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Of course I looked “justice” up in the dictionary before I started to write this paper and I didn’t find anything of interest except of course a common word in every definition, that being “fair”. This implies that justice would have something to do with being fair. I thought that if one of the things the law and legal system are about is maintaining and promoting justice and a sense of “fairness”, they might not be doing such a spiffy job. An eye for an eye is fair? No, that would be too easy, too black and white. I could cite several examples where I thought a judge’s or jury’s ruling was not fair, but I won’t because frankly, we’ve all seen those.

I actually believe in our legal system and I believe in justice. I believe in justice as an ideal that we strive for and that is what it means to me. The legal system, when looked at closer is not justice but instead - judgment. You can be punished when found guilty, in a number of ways, but who knows if they’re “fair” punishments, it’s all a matter of opinion. Is life in jail, say 25 years, going to be enough punishment for the parents charged with brutally murdering their daughter Farah Khan? Her life was brief, but whoever killed her also mutilated her body parts. The possibilities for her life were endless, she could have lived to the old age of 95. So is 25 years enough for her killers? They’ll be able to walk free at the end of their term, and perhaps few will remember them then and what they did. Why is justice important then? Because although the legal system is not always right, it needs that lofty ideal of justice as something to strive for, something to hope gets accomplished, the hope for every victim of a crime of any nature. The seeking of justice is a tiring and long quest akin to the seeking of truth, for they are closely linked and without one there may not be the other.

Without the understanding of what really happened in an event or place and time justice is not being sought out and can’t be dealt to those that need it. We all have felt wronged, at one time or another, in one form or another and I feel that is why we all have a common interest in seeking justice.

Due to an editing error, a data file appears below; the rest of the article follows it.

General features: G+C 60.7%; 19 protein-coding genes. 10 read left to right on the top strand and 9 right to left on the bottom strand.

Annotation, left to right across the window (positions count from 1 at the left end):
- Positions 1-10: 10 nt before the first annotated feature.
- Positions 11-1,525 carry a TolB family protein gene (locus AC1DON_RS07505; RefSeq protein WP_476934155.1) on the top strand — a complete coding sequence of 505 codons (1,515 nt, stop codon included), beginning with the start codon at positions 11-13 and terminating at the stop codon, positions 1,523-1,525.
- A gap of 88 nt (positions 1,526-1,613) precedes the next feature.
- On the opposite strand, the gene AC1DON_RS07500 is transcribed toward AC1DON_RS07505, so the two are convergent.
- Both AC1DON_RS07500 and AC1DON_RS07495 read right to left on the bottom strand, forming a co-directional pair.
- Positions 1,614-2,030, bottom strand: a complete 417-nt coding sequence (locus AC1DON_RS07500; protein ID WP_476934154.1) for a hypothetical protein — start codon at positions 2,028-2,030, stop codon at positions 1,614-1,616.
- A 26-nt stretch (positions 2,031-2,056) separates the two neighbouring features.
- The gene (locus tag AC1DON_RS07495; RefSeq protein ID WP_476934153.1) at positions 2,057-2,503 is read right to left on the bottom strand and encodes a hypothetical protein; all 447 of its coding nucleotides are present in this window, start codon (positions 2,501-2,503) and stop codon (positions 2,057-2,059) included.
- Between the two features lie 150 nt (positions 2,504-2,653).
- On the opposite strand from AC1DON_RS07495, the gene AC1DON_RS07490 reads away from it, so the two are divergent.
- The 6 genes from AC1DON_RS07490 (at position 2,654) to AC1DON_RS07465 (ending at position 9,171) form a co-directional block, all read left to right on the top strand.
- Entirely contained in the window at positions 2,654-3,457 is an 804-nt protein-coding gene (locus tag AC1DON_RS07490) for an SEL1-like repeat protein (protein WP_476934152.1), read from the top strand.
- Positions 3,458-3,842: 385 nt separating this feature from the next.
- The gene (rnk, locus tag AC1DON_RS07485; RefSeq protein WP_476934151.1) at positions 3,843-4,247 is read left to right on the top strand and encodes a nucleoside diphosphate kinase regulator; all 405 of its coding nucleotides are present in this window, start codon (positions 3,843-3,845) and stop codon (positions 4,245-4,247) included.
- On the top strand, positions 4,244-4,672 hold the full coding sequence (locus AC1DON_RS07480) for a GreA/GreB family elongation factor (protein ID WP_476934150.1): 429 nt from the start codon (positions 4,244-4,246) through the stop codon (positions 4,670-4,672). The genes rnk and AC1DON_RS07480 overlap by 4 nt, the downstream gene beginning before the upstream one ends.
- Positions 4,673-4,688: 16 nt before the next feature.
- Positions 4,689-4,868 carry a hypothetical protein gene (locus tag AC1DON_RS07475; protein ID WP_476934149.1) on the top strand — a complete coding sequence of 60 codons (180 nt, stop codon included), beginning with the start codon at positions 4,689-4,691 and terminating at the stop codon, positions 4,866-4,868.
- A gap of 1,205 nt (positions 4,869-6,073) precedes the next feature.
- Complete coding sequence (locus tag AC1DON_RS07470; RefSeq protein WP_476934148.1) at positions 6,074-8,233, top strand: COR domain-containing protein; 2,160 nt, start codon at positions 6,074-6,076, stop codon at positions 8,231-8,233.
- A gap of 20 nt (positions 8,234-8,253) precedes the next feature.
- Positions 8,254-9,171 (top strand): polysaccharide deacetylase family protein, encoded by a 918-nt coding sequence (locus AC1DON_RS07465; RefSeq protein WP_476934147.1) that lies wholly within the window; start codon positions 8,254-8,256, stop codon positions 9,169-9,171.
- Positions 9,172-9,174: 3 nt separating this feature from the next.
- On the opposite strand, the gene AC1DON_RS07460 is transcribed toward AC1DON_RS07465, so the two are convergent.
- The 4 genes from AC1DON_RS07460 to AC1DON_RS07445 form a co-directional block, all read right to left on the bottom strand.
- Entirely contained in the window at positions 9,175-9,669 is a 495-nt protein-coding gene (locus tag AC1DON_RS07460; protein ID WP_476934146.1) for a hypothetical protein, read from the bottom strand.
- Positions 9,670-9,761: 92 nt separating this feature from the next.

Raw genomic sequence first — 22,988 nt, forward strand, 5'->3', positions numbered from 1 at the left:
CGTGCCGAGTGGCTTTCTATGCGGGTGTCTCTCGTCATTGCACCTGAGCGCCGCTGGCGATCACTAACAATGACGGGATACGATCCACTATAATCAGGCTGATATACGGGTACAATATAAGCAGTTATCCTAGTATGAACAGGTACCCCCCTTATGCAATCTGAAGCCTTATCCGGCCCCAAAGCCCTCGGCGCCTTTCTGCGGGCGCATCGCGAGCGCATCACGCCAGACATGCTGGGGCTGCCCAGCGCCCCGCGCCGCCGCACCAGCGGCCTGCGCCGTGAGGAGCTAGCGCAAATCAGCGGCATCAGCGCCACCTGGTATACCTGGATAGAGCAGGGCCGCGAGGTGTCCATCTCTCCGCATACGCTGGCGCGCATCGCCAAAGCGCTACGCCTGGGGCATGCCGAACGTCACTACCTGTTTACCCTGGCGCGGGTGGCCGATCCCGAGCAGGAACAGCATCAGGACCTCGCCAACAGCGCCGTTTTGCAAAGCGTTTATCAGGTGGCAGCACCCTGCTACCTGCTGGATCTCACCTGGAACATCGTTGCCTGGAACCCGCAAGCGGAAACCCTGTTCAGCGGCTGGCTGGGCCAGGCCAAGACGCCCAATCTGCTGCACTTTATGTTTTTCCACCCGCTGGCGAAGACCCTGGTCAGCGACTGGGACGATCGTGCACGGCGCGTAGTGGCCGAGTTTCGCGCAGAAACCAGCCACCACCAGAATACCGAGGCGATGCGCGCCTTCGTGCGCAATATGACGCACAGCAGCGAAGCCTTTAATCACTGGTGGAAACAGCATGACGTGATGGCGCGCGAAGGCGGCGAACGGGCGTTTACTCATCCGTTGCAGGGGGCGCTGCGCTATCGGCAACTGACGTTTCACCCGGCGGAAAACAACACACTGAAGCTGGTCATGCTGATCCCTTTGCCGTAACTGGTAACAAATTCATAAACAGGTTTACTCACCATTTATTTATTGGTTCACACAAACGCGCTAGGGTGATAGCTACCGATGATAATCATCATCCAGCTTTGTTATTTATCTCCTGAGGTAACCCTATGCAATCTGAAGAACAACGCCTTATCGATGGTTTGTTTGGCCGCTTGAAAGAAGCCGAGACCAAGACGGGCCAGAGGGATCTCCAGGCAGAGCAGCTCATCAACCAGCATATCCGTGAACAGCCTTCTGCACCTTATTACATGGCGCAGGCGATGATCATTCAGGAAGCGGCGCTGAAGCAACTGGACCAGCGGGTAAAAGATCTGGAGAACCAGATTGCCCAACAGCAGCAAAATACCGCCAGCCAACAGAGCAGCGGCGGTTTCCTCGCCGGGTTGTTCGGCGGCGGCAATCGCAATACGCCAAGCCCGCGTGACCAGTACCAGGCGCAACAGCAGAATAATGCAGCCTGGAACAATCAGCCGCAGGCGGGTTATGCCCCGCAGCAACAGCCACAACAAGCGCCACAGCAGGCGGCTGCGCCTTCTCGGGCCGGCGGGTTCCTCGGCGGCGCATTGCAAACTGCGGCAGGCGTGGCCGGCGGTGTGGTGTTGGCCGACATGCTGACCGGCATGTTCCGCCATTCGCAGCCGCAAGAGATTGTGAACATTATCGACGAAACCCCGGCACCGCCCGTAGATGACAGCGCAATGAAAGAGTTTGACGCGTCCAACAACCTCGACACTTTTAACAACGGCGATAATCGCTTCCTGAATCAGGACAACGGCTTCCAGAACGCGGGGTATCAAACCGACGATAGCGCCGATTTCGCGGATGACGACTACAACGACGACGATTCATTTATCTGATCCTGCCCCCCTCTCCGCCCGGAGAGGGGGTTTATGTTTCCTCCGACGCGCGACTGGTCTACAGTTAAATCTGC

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When we see the unfortunate stories of others, people who have had murder or assault, petty theft or vandalism, committed against them or the ones they love, we hope that our idea of justice is served. We hope that the people who commit crimes “get what they deserve” at one time or another and we have a common belief and hope that is as soon as possible and justice can only occur in the form of a jail term, a fine, probation etc. We have this “hope” for others because we know that if the same situation occurred in our lives, we’d like to have some comfort in knowing that the “system works”. That bad guys go to jail and the like. This is why justice is important and sought after, for the common interests of the people.

I truly believe however, that justice as an ideal of a form of punishment does not always come in the conventional ways of a jail sentence, or any other means a court uses to punish criminals. Justice is almost divine to me in that I’d like to know that if I see a victim who has been wronged, the person who committed this crime against them might feel the same pain and anguish as the victim. That they too feel loss and betrayal, would be as close as I could come to feeling a sense of justice has occurred. Justice can only be hoped for though, can only be striven for and although we may not feel it is always served - we cannot lose faith in our legal or “justice” system. The fact that at least justice is looked at as what would be ideal and striven for in every courtroom might be good enough, I think It might just be good enough for me.